Gothic Revival Beam Engine, circa 1855

Summary

By the mid-1800s steam power had become widely adopted throughout settled areas of the United States. While refinements continued, the basic technology was accepted fully enough that it began to host contemporary decorative fashions. This engine's pronounced Gothic styling -- thoroughly digested into its (fairly advanced) engineering -- suggests the significance steam power had assumed both practically and philosophically.

By the mid-1800s steam power had become widely adopted throughout settled areas of the United States. While refinements continued, the basic technology was accepted fully enough that it began to host contemporary decorative fashions. This engine's pronounced Gothic styling -- thoroughly digested into its (fairly advanced) engineering -- suggests the significance steam power had assumed both practically and philosophically.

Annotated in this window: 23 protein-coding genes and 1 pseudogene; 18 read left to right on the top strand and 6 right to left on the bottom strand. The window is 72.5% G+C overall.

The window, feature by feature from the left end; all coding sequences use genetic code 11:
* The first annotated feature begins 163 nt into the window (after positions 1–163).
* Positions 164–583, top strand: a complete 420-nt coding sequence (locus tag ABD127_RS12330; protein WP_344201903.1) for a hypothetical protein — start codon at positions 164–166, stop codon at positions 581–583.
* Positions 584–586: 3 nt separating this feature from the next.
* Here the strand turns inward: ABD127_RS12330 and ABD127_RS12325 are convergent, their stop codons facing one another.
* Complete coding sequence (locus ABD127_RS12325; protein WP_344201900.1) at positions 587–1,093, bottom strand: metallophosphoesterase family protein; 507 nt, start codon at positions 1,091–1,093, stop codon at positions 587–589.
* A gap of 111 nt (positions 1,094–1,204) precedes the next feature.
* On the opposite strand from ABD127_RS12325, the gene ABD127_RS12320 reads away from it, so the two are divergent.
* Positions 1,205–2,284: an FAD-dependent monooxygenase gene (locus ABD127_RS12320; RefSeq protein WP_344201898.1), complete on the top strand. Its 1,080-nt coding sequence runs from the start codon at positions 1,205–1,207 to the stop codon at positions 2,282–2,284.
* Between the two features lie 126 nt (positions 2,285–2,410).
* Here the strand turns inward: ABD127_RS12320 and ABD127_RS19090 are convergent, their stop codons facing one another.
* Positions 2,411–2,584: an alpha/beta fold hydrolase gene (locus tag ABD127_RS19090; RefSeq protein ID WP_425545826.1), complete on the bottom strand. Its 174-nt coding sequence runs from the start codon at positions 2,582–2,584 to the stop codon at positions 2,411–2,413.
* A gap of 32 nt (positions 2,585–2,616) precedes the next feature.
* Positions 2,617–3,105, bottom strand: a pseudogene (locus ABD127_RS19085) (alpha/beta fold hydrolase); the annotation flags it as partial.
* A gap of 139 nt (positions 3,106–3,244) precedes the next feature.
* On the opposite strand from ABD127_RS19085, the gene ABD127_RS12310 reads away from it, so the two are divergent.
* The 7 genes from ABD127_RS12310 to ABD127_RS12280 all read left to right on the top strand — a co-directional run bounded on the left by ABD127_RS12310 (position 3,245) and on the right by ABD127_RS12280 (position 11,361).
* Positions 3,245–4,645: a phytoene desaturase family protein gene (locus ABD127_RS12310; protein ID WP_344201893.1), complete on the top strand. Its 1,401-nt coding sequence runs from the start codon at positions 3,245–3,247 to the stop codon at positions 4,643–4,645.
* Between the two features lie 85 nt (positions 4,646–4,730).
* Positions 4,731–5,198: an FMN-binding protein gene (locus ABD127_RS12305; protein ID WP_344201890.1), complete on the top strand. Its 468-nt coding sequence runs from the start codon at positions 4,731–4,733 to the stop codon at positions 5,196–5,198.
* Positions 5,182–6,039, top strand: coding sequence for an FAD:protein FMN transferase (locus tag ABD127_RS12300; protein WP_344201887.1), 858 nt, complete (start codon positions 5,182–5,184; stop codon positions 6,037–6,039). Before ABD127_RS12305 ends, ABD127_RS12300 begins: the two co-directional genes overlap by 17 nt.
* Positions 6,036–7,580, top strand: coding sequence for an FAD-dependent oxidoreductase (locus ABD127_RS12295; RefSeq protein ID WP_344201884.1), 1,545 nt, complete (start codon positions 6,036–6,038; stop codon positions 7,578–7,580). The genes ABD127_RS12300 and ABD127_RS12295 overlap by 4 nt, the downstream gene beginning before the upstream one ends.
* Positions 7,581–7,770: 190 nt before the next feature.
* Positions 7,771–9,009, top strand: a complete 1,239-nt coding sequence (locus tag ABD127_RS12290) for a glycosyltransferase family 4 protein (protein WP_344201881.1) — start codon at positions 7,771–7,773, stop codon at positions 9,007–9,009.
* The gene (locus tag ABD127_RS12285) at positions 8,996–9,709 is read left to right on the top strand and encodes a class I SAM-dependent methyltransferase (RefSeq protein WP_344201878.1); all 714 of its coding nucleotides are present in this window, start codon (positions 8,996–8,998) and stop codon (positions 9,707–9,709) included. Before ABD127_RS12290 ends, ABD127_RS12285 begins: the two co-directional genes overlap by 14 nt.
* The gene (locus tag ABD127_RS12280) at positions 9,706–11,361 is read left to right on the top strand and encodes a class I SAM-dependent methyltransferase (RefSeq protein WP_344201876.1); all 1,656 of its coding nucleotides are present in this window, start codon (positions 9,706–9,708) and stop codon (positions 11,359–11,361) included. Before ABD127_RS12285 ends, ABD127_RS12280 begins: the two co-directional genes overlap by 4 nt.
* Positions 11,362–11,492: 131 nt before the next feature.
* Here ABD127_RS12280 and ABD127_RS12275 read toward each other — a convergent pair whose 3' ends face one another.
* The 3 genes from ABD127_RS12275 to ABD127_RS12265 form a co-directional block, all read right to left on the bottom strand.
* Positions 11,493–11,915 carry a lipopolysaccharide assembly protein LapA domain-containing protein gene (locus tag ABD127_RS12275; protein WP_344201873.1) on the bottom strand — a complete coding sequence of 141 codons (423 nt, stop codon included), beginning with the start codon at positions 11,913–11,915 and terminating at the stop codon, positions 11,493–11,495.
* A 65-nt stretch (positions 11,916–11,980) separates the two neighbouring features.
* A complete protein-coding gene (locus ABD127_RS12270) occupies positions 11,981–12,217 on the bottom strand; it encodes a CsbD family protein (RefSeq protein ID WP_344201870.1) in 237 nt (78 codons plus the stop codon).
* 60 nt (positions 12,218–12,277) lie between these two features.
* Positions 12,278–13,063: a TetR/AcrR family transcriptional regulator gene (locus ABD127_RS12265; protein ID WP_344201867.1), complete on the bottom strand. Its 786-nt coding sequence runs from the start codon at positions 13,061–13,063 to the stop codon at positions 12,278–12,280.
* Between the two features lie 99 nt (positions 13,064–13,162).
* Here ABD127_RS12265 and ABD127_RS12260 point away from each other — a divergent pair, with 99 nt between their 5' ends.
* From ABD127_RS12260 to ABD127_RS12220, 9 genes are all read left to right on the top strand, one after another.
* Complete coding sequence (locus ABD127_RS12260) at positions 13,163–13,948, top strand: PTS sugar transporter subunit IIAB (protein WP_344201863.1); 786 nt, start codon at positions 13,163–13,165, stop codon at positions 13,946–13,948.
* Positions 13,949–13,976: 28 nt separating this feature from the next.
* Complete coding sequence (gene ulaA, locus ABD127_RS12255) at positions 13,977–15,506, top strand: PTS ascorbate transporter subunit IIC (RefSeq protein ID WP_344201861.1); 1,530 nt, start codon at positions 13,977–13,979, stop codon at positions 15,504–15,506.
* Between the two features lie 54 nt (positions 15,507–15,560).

Artifact

Steam engine (Engine)

Date Made

circa 1855

Creators

I.P. Morris, Towne and Company 

Novelty Iron Works 

Place of Creation

United States, Pennsylvania, Philadelphia 

Creator Notes

Building of the engine is attributed to I.P. Morris, Towne and Company of Philadelphia, Pennsylvania, in 1836; rebuilt by the Novelty Iron Works in 1867

Henry Ford Museum
 On Exhibit

at Henry Ford Museum in Made in America

Object ID

30.489.1

Credit

From the Collections of The Henry Ford. Gift of John T. Lewis & Brothers Company

Material

Iron (Metal)
Sheet metal

Color

White (Color)

Dimensions

Width: 12.667 ft

Depth: 26.75 ft

Height: 30.542 ft

Diameter: 36 in  (Bore)

Weight: 45 lbs

Length: 72 in  (Stroke)

Horsepower: 250 hp  (186.42 kW)

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